Saturday, April 28, 2007

iPhone's launch harkens more growth for Apple

More growth for Apple, the iPhone route. Can the iPhone do an 'Ipod' to Apple's Growth and profit margins ?


LOS ANGELES — Today, the iPod; tomorrow, the iPhone.

Investors Thursday cheered Apple's record second-quarter results, which showed major sales growth for its iPod digital music device and Mac computers. But Apple's best days are ahead, tech analysts say.


Apple is putting most of its energies into the June release of the iPhone, a combination iPod/Internet browser and cell phone that will sell for $499 and $599. Apple CEO Steve Jobs has projected sales of 10 million iPhones in its first year. At an average retail price of $500, that would generate $5 billion in additional sales.

“The iPhone has the potential to be even bigger than the iPod,” says Gene Munster, an analyst with Piper Jaffray. “The cell phone market is gigantic.”

Charles Wolf, president of investment consultant Wolf Insights, says Apple will likely follow its iPod pricing strategy — starting with a high retail price, and lowering it as costs decrease. “Once the price comes down, Apple could get to a 5 percent market share of phones, good for 75 to 100 million units a year,” Wolf says.

Mac sales have doubled from five years ago, when the iPod was introduced. Wolf believes the iPhone will have a similar “halo effect.”

“Now you have another device besides the iPod that will get people interested in Macs,” says Shaw Wu, an analyst at American Technology Research. “The iPhone is basically a portable Mac.”

Apple's computer business is growing. But its shipments of 1.5 million computers in the first quarter is “a drop in the bucket” compared with overall computer shipments, Wolf says.

According to researcher Gartner, some 62.7 million PCs were shipped worldwide in the first quarter, with Apple registering a 5 percent market share in the United States.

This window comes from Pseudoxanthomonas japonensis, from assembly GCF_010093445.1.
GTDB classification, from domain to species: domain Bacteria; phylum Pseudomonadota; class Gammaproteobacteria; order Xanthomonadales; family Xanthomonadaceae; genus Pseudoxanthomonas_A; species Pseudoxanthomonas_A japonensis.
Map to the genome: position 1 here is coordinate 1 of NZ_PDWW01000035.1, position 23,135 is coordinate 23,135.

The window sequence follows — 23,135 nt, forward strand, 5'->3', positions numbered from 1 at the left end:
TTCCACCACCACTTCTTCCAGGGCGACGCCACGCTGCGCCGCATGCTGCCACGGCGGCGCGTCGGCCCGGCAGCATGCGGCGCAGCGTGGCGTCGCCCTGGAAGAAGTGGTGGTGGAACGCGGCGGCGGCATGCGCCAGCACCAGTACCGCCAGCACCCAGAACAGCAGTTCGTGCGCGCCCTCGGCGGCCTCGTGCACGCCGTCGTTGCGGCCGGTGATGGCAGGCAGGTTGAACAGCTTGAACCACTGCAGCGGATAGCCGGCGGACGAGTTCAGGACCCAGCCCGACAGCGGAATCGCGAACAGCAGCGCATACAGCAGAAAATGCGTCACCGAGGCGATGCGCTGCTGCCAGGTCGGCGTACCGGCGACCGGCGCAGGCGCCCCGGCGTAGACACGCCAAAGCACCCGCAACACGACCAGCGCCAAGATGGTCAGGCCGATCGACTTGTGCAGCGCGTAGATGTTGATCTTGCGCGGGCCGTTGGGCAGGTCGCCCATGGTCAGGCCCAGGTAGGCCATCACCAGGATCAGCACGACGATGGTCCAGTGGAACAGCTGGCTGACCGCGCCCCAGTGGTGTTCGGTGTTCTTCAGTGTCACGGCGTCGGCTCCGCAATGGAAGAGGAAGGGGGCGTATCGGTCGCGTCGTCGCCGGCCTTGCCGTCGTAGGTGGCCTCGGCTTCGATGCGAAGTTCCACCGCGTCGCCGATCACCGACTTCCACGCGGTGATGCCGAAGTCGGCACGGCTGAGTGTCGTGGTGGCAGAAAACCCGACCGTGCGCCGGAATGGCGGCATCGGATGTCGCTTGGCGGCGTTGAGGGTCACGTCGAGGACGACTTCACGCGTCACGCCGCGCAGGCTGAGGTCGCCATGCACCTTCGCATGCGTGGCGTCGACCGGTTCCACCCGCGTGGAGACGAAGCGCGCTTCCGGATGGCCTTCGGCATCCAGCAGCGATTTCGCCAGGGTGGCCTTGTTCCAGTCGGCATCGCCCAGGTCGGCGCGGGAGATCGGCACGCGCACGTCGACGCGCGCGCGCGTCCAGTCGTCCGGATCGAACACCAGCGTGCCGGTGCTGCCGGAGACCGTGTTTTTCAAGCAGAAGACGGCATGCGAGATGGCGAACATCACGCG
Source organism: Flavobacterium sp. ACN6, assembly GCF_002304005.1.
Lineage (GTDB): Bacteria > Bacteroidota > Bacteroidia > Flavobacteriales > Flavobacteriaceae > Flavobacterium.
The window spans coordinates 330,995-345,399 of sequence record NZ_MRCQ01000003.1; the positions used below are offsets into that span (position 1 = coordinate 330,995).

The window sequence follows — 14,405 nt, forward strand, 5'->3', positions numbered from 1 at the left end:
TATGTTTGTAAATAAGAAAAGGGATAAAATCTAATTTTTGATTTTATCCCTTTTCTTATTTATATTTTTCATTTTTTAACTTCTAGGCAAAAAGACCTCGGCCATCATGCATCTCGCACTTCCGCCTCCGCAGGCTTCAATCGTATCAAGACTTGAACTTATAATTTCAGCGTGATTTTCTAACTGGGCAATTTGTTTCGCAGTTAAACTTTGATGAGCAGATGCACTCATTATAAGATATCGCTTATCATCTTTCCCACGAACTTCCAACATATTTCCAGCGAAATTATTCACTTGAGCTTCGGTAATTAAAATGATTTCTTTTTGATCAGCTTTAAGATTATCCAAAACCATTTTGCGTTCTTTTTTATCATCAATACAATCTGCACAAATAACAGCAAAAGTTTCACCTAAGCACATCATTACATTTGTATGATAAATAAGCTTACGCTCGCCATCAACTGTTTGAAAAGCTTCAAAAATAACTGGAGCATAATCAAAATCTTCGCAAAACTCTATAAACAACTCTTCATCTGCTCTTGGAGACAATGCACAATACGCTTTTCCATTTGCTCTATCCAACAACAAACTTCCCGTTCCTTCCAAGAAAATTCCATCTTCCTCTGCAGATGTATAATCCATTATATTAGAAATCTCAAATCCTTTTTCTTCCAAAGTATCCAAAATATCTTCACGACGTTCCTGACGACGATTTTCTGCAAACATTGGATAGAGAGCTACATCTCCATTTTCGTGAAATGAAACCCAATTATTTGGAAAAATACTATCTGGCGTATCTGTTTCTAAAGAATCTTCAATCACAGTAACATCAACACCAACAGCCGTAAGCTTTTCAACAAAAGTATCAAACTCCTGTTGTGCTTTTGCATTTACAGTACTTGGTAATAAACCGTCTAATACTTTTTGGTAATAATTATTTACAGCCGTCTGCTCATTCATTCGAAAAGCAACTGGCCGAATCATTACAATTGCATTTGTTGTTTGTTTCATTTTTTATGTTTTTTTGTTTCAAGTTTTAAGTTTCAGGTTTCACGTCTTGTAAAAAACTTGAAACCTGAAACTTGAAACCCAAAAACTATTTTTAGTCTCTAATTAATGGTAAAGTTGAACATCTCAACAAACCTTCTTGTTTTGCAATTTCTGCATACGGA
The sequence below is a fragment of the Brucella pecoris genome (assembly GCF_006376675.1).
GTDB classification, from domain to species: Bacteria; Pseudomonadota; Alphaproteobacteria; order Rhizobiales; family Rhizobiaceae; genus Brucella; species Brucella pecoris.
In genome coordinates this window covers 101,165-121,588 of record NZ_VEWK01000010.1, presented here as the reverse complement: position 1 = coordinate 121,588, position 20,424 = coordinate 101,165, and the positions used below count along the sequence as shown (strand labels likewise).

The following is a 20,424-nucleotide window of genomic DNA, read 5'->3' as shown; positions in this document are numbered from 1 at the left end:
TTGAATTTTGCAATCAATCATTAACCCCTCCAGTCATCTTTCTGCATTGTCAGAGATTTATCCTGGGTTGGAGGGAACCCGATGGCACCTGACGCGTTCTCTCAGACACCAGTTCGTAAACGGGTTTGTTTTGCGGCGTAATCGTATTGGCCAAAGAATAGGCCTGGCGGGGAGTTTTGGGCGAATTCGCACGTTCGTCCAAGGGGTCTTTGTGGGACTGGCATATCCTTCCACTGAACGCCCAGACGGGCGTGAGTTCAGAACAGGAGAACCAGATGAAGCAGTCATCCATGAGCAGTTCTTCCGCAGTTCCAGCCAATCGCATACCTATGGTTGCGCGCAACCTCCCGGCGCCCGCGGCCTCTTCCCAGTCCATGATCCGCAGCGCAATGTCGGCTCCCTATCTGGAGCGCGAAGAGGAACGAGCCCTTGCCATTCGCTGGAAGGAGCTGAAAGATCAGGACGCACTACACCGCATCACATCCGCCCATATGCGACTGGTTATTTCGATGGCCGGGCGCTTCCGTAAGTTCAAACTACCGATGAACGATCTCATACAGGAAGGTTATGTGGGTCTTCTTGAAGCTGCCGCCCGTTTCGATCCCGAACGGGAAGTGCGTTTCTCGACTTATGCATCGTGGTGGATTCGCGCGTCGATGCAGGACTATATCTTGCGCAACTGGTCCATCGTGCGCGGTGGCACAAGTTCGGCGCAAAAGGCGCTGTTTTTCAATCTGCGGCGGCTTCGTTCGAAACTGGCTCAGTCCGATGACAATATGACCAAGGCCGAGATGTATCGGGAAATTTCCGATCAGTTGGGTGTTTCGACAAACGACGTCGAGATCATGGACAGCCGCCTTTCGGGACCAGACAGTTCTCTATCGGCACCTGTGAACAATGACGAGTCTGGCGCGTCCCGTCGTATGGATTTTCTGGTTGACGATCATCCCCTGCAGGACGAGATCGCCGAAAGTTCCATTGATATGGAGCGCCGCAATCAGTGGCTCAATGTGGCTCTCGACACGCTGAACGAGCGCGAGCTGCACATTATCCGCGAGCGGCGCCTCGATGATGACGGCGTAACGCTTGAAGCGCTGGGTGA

No. 1 manufacturer Hewlett-Packard shipped 11 million PCs.

Munster thinks the success of the iPhone could help Apple eventually more than triple its computer shipments, to 5 million a quarter.

But he says that at his most optimistic, he can't imagine Apple's computer market share rising to above 15 percent in the United States. “Apple doesn't play in the business and government markets, where the really huge sales are,” he says.

Investors don't seem concerned about an Apple options-backdating scandal that has made headlines, Wu says. “It's behind us.”

On Tuesday, the Securities and Exchange Commission filed civil charges against two former Apple officers. One, former CFO Fred Anderson, claimed Jobs knew more about the backdating than Jobs or Apple has acknowledged. The SEC settled with Anderson, who agreed to pay a $3.5 million fine but admitted no wrongdoing. On Wednesday, Apple's board said it has “complete confidence” in Jobs.

Apple stock closed up 3.7 percent Thursday at $98.84, a record, and briefly topped $100 a share for the first time.

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